China sensed another opportunity during the India-Pakistan war of 1965. It accused India of violating the Sikkim-Tibet border by maintaining military installations on the Tibetan side, and issued it an ultimatum to withdraw; it also charged India with abducting 59 Chinese yaks.[36] On 19 September 1965, while the India-Pakistan war was underway, the PLA kidnapped and killed three Indian soldiers from across the LAC near Tsaskur in Ladakh.[37] The timing could not be missed: it sought to remind India of its vulnerability to the two-front situation. India did not escalate the matter as it could not afford to ignite a second front. As it was, the China-Pakistan border settlement agreement two years before in March 1963, whereby Pakistan ceded the Shaksgam Valley to China, had reinforced India’s fears of collusion between the two hostile neighbours. That India chose to abide by China’s ultimatum on the ceasefire during the 1965 war suggests that the latter’s manoeuvres succeeded in influencing the former’s decision.[38]

Two years later, in September-October 1967, China again engaged in border skirmishes with Indian troops in Nathu La and Cho La in Sikkim.[f] According to some estimates, the PLA lost 300 soldiers in those incidents, while India suffered 80 casualties.[39] Thus, from the mid-1950s to the late 1960s, China’s heightened two-front threat perception coincided with recurrent border clashes with India. They served to remind India of its vulnerability to a two-front situation, putting on it the onus of maintaining a stable and quiet border.

Fearful of provoking China, India did not assert its claim on territories on its own side of the border, nor did it upgrade infrastructure along the border. That is why recent Indian efforts to do so have piqued Chinese anxiety and insecurity.[40]

As the 1960s ended, the US softened its approach towards China thereby attenuating the latter’s two-front challenge. In 1971, the US opened up to China, allowing for China’s entry into the United Nations Security Council (UNSC) and displacing the Republic of China (Taiwan). The US-China normalisation efforts reached full fruition in 1979, when the two countries recognised each other and established diplomatic relations. At the same time, the growing strategic divergence between India and the US under Richard Nixon’s presidency helped calm China’s insecurity.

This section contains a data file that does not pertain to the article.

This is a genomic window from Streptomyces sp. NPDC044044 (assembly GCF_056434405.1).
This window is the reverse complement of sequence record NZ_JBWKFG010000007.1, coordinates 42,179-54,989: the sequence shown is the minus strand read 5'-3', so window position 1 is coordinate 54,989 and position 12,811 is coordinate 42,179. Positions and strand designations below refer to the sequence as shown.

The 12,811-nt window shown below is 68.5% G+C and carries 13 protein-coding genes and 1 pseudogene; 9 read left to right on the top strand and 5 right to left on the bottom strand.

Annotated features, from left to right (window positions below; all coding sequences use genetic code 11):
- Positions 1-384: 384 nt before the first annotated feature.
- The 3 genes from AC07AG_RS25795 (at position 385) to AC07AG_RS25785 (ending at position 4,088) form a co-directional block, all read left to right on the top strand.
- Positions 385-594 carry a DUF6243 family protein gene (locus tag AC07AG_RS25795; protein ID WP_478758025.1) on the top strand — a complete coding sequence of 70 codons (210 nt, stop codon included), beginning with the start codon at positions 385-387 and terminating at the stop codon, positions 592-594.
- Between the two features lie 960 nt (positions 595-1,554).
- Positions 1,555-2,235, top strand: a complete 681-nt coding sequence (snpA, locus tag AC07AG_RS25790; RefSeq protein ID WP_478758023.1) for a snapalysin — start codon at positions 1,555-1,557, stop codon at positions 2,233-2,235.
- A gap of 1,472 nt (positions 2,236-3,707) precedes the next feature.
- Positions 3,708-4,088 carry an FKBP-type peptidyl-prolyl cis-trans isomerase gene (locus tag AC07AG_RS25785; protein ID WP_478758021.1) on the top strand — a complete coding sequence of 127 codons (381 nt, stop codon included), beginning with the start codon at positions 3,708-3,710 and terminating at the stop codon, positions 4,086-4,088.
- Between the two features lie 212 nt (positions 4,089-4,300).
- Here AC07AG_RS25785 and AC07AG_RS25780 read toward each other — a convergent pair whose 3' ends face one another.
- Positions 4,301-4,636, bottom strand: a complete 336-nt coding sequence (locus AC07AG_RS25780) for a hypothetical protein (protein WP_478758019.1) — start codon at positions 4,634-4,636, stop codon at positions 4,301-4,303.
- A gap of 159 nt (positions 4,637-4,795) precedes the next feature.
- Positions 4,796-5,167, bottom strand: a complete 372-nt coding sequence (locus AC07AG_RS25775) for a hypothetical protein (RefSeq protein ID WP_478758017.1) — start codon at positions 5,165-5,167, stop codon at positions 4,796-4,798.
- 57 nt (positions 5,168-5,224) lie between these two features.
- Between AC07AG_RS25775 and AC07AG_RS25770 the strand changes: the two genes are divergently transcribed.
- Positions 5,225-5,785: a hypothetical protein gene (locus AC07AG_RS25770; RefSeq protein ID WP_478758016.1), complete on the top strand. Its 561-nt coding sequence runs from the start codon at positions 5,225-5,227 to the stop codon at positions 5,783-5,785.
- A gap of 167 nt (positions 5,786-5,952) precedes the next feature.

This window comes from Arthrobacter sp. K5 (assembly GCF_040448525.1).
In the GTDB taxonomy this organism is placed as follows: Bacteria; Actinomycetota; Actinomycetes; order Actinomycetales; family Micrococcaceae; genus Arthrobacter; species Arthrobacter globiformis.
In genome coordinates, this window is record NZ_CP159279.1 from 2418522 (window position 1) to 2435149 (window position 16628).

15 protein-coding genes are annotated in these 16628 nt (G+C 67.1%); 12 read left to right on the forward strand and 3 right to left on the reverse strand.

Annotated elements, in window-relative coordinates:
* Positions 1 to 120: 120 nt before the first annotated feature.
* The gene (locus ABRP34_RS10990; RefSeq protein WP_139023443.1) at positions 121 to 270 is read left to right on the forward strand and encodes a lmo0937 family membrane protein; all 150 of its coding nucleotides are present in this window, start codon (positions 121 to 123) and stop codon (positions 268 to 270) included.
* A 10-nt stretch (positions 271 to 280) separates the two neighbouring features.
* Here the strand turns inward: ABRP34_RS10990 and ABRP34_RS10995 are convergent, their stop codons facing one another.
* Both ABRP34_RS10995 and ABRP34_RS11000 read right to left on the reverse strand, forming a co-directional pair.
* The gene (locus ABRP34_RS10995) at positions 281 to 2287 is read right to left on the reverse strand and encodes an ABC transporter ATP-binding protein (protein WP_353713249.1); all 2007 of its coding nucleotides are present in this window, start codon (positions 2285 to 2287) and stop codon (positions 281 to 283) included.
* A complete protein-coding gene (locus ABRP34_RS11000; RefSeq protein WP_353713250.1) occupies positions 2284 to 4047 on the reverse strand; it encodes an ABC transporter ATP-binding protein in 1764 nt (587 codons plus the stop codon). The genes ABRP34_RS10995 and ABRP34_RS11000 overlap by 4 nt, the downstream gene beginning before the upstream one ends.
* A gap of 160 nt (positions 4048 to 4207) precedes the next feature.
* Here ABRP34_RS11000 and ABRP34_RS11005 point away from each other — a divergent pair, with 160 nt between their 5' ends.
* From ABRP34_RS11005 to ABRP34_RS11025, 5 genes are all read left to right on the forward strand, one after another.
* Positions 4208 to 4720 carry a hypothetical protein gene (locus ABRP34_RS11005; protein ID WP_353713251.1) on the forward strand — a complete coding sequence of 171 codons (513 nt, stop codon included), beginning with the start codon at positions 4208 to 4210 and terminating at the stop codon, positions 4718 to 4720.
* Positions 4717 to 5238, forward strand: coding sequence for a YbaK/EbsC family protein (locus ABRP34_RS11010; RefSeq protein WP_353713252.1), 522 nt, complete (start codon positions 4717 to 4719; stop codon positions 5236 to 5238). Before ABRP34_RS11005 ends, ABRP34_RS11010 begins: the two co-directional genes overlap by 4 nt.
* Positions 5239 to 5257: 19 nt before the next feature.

A new challenge came for China in the 1970s from a different front: the Soviet Union. Its problem was compounded by the increasing strategic convergence between the USSR and India, culminating in their signing of a Treaty of Peace, Friendship and Cooperation in August 1971. Mao feared the Soviets and the Indians were uniting against China.[41] Unlike in the 1950s-60s, this development did not coincide with further clashes along the India-China border. The Chinese assessment of their restrained capability, even as they faced a real threat, might have dissuaded them from launching strikes against India. India and the Soviets being treaty allies, any escalation would have obliged the latter to assist the former. China found it prudent to not repeat its past actions.

Second, while China’s relations with the US began to improve and the threat of a US-backed Taiwanese invasion dissolved after 1971, the progress on US-China relations briefly stalled after Nixon’s exit from the presidency, leaving China less confident. Lastly, China had domestic problems in the wake of the chaos unleashed by the Cultural Revolution (1967-1976)[g] and the Lin Biao affair (1971)[h] which impacted civil-military relations. While Mao’s death in 1976 ended the Cultural Revolution, it sparked succession battles and infighting for leadership positions within the CPC, creating political instability until Deng Xiaoping took over in 1978. For Deng, the economy was the main priority.[42] To “hide its strengths and bide its time,” as Deng instructed, China needed to stabilise relations with the USSR and India. Normalisation efforts with the USSR began in 1982 and culminated in the visit of Soviet Communist Party General Secretary Mikhail Gorbachev to Beijing in 1989; similar steps with India led to then Prime Minister Rajiv Gandhi also visiting Beijing in 1988. For the next two decades, China managed its relations with all three countries—the US, the Soviet Union (later Russia) and India—fairly well, staving off the two-front challenge.